I started going to the Barnes in the late 70’s and visited it at least 15 times in the following years but had yet to visit the new location. A certain amount of dread accompanied me as I recently took a group of students to the Barnes, now in downtown Philly. I had always looked forward to seeing this collection. In rooms almost empty and with all the time needed to linger and circle through the collection, seeking out old favorites and spending time with lesser-known works. It was never a problem booking times and the fact that one could be virtually alone within this great and eccentric array was in strong contrast to the evermore-crowded museum scene.
Before I went this year a friend mentioned a large Ellsworth Kelly painting he had seen inside the Barnes. I thought he must have been having a senior moment for I well knew that no such artwork was in the collection. However as we approached the new building there stood a two story high metal sculpture by Kelly near the entrance, heralding the changes to come! We then entered a fairly modest reception area that in turn leads to a gigantic lobby. The size of the lobby, or what they refer to as the central court, was all out of proportion to the modest size of the Barnes; it seemed bigger than the actual Barnes. Was this a space to hold parties, election celebrations … what?
Off this space was the Kelly exhibit, in a large white room that had the piece my friend described, as well as several other works. It was a great show, but why was this exhibit here and where was the Barnes? It felt like we were in an outpost of the Philly Museum. It was a while before we entered the actual Barnes Collection as my students and I were puzzled, disoriented actually, by the lobby and sat there for some time pondering the need for this vast space.
The original Barnes was a Beaux-Arts design by Paul Philippe Cret, who also worked on the Rodin Museum that the new Barnes now sits next to on Benjamin Franklin Parkway. The exhibition rooms of the old Barnes were replicated and fitted inside a boxy building designed by Tod Williams and Billie Tsien Architects. This “relocation” makes those spaces feel like the period rooms at the Met, as if the rooms are now on view as well. Of course the collection is laid out in all its eccentric glory, much the same, as before. Soutine, Renoir, van Gogh, Seurat, Picasso, door hinges? It is what it always was, a great collection presented in an unusual and unconventional manner that encourages looking. It makes you pause; it’s a slow read. But now the rooms are crowded. I don’t recall ever being told to step back from a work during previous visits. This time it happened four times in the span of an hour as I simply tried to maneuver around people.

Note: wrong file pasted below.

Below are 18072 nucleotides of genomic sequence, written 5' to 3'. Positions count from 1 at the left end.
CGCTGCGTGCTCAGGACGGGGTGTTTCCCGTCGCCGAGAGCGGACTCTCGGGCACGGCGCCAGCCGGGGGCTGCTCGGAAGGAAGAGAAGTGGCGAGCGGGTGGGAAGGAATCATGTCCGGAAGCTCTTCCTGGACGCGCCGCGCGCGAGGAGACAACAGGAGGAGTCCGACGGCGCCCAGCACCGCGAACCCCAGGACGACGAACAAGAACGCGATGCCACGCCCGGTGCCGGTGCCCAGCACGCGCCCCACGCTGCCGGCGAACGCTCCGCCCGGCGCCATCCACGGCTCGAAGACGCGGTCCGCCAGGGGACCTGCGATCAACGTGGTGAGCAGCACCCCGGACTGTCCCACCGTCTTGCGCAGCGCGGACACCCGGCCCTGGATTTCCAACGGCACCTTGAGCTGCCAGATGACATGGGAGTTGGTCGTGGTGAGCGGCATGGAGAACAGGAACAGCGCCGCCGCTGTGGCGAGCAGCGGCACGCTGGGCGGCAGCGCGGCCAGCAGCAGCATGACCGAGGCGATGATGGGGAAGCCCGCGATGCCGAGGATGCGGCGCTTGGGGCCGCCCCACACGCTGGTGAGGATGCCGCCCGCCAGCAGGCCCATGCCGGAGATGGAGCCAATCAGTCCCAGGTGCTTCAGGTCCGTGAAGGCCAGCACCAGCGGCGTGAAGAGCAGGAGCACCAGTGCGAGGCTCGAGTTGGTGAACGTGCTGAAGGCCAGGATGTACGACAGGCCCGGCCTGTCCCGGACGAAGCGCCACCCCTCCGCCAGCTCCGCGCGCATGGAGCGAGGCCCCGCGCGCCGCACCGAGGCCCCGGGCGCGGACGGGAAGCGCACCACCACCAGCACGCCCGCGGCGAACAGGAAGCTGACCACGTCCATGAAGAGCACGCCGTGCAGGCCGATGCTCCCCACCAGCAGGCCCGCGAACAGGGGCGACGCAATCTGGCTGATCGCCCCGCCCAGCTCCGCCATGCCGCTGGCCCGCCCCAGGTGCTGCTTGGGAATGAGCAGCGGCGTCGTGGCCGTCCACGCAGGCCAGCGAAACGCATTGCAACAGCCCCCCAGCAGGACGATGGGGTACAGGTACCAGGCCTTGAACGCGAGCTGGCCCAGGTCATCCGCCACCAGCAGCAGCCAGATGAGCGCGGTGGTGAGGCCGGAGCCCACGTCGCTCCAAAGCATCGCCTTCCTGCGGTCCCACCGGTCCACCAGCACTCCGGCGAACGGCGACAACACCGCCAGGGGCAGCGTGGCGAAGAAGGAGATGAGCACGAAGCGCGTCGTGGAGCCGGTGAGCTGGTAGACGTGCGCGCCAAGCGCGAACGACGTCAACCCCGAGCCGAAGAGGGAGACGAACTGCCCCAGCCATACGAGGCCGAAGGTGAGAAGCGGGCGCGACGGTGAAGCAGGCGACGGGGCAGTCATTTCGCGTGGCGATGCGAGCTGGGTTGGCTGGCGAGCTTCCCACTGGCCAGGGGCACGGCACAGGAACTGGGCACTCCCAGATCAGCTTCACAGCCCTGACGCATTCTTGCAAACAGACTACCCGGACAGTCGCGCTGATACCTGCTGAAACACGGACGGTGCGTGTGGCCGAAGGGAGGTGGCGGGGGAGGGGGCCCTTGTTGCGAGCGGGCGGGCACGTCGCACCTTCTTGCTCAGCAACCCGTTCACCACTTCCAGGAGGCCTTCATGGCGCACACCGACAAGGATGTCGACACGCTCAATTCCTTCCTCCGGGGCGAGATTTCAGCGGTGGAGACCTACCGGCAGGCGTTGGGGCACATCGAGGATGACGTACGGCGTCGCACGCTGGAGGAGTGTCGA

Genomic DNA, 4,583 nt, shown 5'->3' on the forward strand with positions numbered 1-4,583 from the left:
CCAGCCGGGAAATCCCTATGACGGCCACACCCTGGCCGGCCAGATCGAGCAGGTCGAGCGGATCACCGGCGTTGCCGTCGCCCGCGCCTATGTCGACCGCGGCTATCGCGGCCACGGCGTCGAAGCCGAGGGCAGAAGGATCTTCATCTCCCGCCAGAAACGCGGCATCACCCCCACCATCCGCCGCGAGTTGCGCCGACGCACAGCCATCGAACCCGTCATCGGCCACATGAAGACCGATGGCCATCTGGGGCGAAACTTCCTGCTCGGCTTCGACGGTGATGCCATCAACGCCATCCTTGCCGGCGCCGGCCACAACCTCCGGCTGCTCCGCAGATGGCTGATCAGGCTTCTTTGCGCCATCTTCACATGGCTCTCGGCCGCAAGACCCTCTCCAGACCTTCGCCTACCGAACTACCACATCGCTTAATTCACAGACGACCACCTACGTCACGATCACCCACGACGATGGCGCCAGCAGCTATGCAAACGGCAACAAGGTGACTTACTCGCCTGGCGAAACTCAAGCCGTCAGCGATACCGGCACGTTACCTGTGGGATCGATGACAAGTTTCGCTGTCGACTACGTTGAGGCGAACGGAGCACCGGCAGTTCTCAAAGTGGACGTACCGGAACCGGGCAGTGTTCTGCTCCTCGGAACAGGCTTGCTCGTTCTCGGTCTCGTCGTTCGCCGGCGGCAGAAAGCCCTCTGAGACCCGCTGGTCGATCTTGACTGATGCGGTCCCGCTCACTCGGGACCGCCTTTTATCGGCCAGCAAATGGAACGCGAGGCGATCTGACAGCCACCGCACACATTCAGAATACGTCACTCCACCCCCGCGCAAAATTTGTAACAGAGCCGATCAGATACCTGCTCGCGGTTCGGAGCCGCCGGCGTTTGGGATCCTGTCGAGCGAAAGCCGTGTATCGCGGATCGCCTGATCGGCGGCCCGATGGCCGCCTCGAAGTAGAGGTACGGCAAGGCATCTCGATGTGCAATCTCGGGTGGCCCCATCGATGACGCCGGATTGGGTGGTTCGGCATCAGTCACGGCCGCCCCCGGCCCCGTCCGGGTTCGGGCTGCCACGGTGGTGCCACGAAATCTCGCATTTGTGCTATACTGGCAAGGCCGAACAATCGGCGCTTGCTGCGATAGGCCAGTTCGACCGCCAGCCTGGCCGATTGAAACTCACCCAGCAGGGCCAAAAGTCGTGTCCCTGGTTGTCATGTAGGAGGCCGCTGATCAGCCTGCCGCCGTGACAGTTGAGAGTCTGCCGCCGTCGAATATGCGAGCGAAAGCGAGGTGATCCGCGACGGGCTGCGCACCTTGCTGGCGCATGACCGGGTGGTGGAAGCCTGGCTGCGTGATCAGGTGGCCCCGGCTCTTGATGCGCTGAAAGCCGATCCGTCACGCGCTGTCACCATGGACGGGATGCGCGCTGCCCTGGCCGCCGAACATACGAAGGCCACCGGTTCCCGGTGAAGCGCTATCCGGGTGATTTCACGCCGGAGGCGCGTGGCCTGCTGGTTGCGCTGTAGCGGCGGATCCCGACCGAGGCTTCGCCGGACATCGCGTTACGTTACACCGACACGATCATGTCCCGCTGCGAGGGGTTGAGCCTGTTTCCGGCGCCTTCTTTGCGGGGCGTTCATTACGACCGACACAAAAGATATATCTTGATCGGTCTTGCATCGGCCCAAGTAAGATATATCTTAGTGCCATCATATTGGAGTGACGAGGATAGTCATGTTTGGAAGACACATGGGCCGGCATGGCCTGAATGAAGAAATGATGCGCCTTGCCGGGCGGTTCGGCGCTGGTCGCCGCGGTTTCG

The popularity of the new location is a problem. It dampens the unique qualities and experiences of the original Barnes. There is great art to be seen, for sure, but now it’s set in a more accessible location replete with the typical shortcomings of the current museum scene. Tourism, crowds, starchitecture and with the emphasis on including contemporary art the trappings of the art market loom, not far behind.
The Barnes is required viewing. It’s still a destination. But this destination has changed, forever.
Coming soon: the entire town of Marfa is moved to a mall in New Jersey!